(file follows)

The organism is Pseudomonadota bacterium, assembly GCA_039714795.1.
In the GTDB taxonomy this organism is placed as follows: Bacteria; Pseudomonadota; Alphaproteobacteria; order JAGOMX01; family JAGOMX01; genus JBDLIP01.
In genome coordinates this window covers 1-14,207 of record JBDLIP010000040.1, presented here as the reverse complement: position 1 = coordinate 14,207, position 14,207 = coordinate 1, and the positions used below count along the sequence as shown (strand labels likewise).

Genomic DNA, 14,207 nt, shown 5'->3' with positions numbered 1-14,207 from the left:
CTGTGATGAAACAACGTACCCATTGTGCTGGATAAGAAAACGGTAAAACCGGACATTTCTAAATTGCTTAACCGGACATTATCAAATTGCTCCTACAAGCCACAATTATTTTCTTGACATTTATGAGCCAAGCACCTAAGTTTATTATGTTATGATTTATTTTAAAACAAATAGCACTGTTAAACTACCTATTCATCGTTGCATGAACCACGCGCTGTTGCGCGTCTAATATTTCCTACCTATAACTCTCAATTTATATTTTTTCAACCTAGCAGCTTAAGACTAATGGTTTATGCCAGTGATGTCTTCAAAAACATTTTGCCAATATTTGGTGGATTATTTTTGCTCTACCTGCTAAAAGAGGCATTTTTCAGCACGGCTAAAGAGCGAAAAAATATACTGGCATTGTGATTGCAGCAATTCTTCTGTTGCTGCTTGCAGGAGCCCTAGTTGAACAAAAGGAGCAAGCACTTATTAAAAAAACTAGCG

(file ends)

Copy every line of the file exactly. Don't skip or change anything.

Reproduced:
The organism is Pseudomonadota bacterium, assembly GCA_039714795.1.
In the GTDB taxonomy this organism is placed as follows: Bacteria; Pseudomonadota; Alphaproteobacteria; order JAGOMX01; family JAGOMX01; genus JBDLIP01.
In genome coordinates this window covers 1-14,207 of record JBDLIP010000040.1, presented here as the reverse complement: position 1 = coordinate 14,207, position 14,207 = coordinate 1, and the positions used below count along the sequence as shown (strand labels likewise).

Genomic DNA, 14,207 nt, shown 5'->3' with positions numbered 1-14,207 from the left:
CTGTGATGAAACAACGTACCCATTGTGCTGGATAAGAAAACGGTAAAACCGGACATTTCTAAATTGCTTAACCGGACATTATCAAATTGCTCCTACAAGCCACAATTATTTTCTTGACATTTATGAGCCAAGCACCTAAGTTTATTATGTTATGATTTATTTTAAAACAAATAGCACTGTTAAACTACCTATTCATCGTTGCATGAACCACGCGCTGTTGCGCGTCTAATATTTCCTACCTATAACTCTCAATTTATATTTTTTCAACCTAGCAGCTTAAGACTAATGGTTTATGCCAGTGATGTCTTCAAAAACATTTTGCCAATATTTGGTGGATTATTTTTGCTCTACCTGCTAAAAGAGGCATTTTTCAGCACGGCTAAAGAGCGAAAAAATATACTGGCATTGTGATTGCAGCAATTCTTCTGTTGCTGCTTGCAGGAGCCCTAGTTGAACAAAAGGAGCAAGCACTTATTAAAAAAACTAGCG